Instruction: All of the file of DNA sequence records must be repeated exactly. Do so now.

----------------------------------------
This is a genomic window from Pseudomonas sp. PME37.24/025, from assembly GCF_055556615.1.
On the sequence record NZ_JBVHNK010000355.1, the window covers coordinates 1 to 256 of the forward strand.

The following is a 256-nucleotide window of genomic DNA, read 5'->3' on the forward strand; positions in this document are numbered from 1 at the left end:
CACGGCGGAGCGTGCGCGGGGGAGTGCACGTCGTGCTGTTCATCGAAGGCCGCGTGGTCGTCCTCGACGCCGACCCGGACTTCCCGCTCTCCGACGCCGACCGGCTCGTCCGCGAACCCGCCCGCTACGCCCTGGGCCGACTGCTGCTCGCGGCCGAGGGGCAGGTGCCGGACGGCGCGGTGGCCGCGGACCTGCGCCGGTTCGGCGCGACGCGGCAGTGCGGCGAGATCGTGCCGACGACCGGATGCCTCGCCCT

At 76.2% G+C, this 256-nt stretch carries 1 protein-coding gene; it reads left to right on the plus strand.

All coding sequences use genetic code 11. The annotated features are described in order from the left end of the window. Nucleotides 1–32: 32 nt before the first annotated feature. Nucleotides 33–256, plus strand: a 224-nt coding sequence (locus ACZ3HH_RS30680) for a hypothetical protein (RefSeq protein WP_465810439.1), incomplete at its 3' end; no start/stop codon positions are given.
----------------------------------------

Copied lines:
This is a genomic window from Pseudomonas sp. PME37.24/025, from assembly GCF_055556615.1.
On the sequence record NZ_JBVHNK010000355.1, the window covers coordinates 1 to 256 of the forward strand.

The following is a 256-nucleotide window of genomic DNA, read 5'->3' on the forward strand; positions in this document are numbered from 1 at the left end:
CACGGCGGAGCGTGCGCGGGGGAGTGCACGTCGTGCTGTTCATCGAAGGCCGCGTGGTCGTCCTCGACGCCGACCCGGACTTCCCGCTCTCCGACGCCGACCGGCTCGTCCGCGAACCCGCCCGCTACGCCCTGGGCCGACTGCTGCTCGCGGCCGAGGGGCAGGTGCCGGACGGCGCGGTGGCCGCGGACCTGCGCCGGTTCGGCGCGACGCGGCAGTGCGGCGAGATCGTGCCGACGACCGGATGCCTCGCCCT

At 76.2% G+C, this 256-nt stretch carries 1 protein-coding gene; it reads left to right on the plus strand.

All coding sequences use genetic code 11. The annotated features are described in order from the left end of the window. Nucleotides 1–32: 32 nt before the first annotated feature. Nucleotides 33–256, plus strand: a 224-nt coding sequence (locus ACZ3HH_RS30680) for a hypothetical protein (RefSeq protein WP_465810439.1), incomplete at its 3' end; no start/stop codon positions are given.